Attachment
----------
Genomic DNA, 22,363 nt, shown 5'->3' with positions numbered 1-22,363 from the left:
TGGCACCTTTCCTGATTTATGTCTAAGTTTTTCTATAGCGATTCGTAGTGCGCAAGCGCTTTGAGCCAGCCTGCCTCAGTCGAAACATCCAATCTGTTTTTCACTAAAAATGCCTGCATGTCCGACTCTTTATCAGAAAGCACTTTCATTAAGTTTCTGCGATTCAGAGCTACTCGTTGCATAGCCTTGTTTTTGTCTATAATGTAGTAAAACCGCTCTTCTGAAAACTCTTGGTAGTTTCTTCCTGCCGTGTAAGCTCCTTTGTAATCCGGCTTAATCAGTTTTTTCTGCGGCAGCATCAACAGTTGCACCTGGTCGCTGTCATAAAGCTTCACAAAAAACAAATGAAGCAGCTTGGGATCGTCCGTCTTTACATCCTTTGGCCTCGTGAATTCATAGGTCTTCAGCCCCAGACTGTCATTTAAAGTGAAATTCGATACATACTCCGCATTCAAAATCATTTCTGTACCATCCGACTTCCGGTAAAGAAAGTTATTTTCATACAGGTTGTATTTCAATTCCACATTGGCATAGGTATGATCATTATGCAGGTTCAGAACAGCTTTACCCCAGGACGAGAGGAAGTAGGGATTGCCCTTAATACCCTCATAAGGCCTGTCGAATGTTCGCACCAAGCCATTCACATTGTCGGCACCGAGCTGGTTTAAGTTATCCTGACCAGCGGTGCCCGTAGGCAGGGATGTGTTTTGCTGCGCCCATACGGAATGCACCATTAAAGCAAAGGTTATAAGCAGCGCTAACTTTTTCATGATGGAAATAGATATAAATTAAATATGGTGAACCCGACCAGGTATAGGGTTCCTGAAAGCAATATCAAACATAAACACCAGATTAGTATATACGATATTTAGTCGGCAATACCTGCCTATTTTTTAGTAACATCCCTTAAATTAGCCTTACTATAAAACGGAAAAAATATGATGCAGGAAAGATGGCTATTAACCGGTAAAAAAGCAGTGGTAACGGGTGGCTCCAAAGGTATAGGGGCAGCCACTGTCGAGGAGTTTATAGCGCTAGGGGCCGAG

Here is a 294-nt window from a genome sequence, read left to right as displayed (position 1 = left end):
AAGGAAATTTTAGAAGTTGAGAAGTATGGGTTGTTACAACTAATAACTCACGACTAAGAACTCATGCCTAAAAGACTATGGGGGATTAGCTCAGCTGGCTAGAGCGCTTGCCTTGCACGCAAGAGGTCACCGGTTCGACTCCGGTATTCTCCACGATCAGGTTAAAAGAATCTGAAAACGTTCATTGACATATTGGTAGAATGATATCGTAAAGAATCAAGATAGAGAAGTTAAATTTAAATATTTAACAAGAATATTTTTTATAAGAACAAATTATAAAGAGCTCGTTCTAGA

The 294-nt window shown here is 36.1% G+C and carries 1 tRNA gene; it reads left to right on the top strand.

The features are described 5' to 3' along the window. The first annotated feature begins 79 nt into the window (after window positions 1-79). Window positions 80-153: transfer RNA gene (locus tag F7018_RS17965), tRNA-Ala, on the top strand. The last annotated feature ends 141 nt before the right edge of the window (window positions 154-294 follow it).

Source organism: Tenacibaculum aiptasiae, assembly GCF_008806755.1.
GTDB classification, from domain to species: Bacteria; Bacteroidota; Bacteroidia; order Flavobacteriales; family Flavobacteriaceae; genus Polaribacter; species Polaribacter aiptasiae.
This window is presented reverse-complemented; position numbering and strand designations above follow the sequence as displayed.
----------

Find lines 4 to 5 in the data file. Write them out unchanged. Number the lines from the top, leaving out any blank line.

AAGGAAATTTTAGAAGTTGAGAAGTATGGGTTGTTACAACTAATAACTCACGACTAAGAACTCATGCCTAAAAGACTATGGGGGATTAGCTCAGCTGGCTAGAGCGCTTGCCTTGCACGCAAGAGGTCACCGGTTCGACTCCGGTATTCTCCACGATCAGGTTAAAAGAATCTGAAAACGTTCATTGACATATTGGTAGAATGATATCGTAAAGAATCAAGATAGAGAAGTTAAATTTAAATATTTAACAAGAATATTTTTTATAAGAACAAATTATAAAGAGCTCGTTCTAGA

The 294-nt window shown here is 36.1% G+C and carries 1 tRNA gene; it reads left to right on the top strand.